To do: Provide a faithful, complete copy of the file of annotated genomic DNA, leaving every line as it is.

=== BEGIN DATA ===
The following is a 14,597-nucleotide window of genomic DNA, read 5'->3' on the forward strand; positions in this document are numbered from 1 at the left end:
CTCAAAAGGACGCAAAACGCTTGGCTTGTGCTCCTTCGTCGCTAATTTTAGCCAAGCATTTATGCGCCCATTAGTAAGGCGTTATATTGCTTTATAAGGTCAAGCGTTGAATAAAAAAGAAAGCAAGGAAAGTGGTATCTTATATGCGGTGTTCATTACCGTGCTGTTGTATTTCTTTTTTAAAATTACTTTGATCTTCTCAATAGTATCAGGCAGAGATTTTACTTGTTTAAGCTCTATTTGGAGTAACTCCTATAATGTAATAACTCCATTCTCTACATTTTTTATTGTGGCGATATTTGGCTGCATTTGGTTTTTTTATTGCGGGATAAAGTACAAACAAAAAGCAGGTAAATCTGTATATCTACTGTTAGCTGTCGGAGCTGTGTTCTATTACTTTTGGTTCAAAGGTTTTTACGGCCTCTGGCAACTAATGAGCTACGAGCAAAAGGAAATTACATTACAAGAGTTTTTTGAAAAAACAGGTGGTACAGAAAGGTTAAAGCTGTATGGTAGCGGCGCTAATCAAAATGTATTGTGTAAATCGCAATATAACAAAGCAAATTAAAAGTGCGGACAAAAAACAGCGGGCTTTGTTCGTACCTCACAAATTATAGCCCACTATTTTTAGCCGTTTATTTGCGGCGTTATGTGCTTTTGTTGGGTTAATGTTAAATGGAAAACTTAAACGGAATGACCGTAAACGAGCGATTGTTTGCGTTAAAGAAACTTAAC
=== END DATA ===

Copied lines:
The following is a 14,597-nucleotide window of genomic DNA, read 5'->3' on the forward strand; positions in this document are numbered from 1 at the left end:
CTCAAAAGGACGCAAAACGCTTGGCTTGTGCTCCTTCGTCGCTAATTTTAGCCAAGCATTTATGCGCCCATTAGTAAGGCGTTATATTGCTTTATAAGGTCAAGCGTTGAATAAAAAAGAAAGCAAGGAAAGTGGTATCTTATATGCGGTGTTCATTACCGTGCTGTTGTATTTCTTTTTTAAAATTACTTTGATCTTCTCAATAGTATCAGGCAGAGATTTTACTTGTTTAAGCTCTATTTGGAGTAACTCCTATAATGTAATAACTCCATTCTCTACATTTTTTATTGTGGCGATATTTGGCTGCATTTGGTTTTTTTATTGCGGGATAAAGTACAAACAAAAAGCAGGTAAATCTGTATATCTACTGTTAGCTGTCGGAGCTGTGTTCTATTACTTTTGGTTCAAAGGTTTTTACGGCCTCTGGCAACTAATGAGCTACGAGCAAAAGGAAATTACATTACAAGAGTTTTTTGAAAAAACAGGTGGTACAGAAAGGTTAAAGCTGTATGGTAGCGGCGCTAATCAAAATGTATTGTGTAAATCGCAATATAACAAAGCAAATTAAAAGTGCGGACAAAAAACAGCGGGCTTTGTTCGTACCTCACAAATTATAGCCCACTATTTTTAGCCGTTTATTTGCGGCGTTATGTGCTTTTGTTGGGTTAATGTTAAATGGAAAACTTAAACGGAATGACCGTAAACGAGCGATTGTTTGCGTTAAAGAAACTTAAC